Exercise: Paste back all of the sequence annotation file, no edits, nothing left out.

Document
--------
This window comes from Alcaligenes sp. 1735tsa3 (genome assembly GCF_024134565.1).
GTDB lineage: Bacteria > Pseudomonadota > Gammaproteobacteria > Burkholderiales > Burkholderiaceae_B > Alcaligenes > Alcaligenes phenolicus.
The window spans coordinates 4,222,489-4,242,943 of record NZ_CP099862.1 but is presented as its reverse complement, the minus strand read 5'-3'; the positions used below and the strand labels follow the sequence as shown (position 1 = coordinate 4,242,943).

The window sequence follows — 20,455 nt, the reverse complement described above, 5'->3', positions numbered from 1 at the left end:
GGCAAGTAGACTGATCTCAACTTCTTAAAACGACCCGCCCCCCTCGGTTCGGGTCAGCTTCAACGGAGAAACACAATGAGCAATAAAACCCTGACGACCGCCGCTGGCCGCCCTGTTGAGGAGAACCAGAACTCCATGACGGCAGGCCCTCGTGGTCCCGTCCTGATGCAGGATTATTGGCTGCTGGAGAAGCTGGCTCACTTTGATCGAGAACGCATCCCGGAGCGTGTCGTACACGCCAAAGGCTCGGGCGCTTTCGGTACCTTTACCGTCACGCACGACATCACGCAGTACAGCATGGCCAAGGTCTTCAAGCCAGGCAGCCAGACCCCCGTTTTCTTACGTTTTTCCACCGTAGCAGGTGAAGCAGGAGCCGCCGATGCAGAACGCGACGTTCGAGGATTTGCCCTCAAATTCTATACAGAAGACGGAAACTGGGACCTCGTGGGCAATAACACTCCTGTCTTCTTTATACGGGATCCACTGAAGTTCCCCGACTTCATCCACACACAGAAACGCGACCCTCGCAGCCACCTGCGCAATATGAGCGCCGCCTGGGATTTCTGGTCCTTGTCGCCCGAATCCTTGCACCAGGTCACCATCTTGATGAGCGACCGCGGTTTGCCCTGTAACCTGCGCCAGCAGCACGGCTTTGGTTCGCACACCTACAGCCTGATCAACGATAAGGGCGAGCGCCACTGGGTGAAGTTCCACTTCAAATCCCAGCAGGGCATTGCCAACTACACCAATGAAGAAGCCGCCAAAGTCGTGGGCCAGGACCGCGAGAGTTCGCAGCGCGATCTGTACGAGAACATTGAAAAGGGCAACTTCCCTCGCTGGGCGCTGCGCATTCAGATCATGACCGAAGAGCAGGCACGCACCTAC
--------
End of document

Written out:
This window comes from Alcaligenes sp. 1735tsa3 (genome assembly GCF_024134565.1).
GTDB lineage: Bacteria > Pseudomonadota > Gammaproteobacteria > Burkholderiales > Burkholderiaceae_B > Alcaligenes > Alcaligenes phenolicus.
The window spans coordinates 4,222,489-4,242,943 of record NZ_CP099862.1 but is presented as its reverse complement, the minus strand read 5'-3'; the positions used below and the strand labels follow the sequence as shown (position 1 = coordinate 4,242,943).

The window sequence follows — 20,455 nt, the reverse complement described above, 5'->3', positions numbered from 1 at the left end:
GGCAAGTAGACTGATCTCAACTTCTTAAAACGACCCGCCCCCCTCGGTTCGGGTCAGCTTCAACGGAGAAACACAATGAGCAATAAAACCCTGACGACCGCCGCTGGCCGCCCTGTTGAGGAGAACCAGAACTCCATGACGGCAGGCCCTCGTGGTCCCGTCCTGATGCAGGATTATTGGCTGCTGGAGAAGCTGGCTCACTTTGATCGAGAACGCATCCCGGAGCGTGTCGTACACGCCAAAGGCTCGGGCGCTTTCGGTACCTTTACCGTCACGCACGACATCACGCAGTACAGCATGGCCAAGGTCTTCAAGCCAGGCAGCCAGACCCCCGTTTTCTTACGTTTTTCCACCGTAGCAGGTGAAGCAGGAGCCGCCGATGCAGAACGCGACGTTCGAGGATTTGCCCTCAAATTCTATACAGAAGACGGAAACTGGGACCTCGTGGGCAATAACACTCCTGTCTTCTTTATACGGGATCCACTGAAGTTCCCCGACTTCATCCACACACAGAAACGCGACCCTCGCAGCCACCTGCGCAATATGAGCGCCGCCTGGGATTTCTGGTCCTTGTCGCCCGAATCCTTGCACCAGGTCACCATCTTGATGAGCGACCGCGGTTTGCCCTGTAACCTGCGCCAGCAGCACGGCTTTGGTTCGCACACCTACAGCCTGATCAACGATAAGGGCGAGCGCCACTGGGTGAAGTTCCACTTCAAATCCCAGCAGGGCATTGCCAACTACACCAATGAAGAAGCCGCCAAAGTCGTGGGCCAGGACCGCGAGAGTTCGCAGCGCGATCTGTACGAGAACATTGAAAAGGGCAACTTCCCTCGCTGGGCGCTGCGCATTCAGATCATGACCGAAGAGCAGGCACGCACCTAC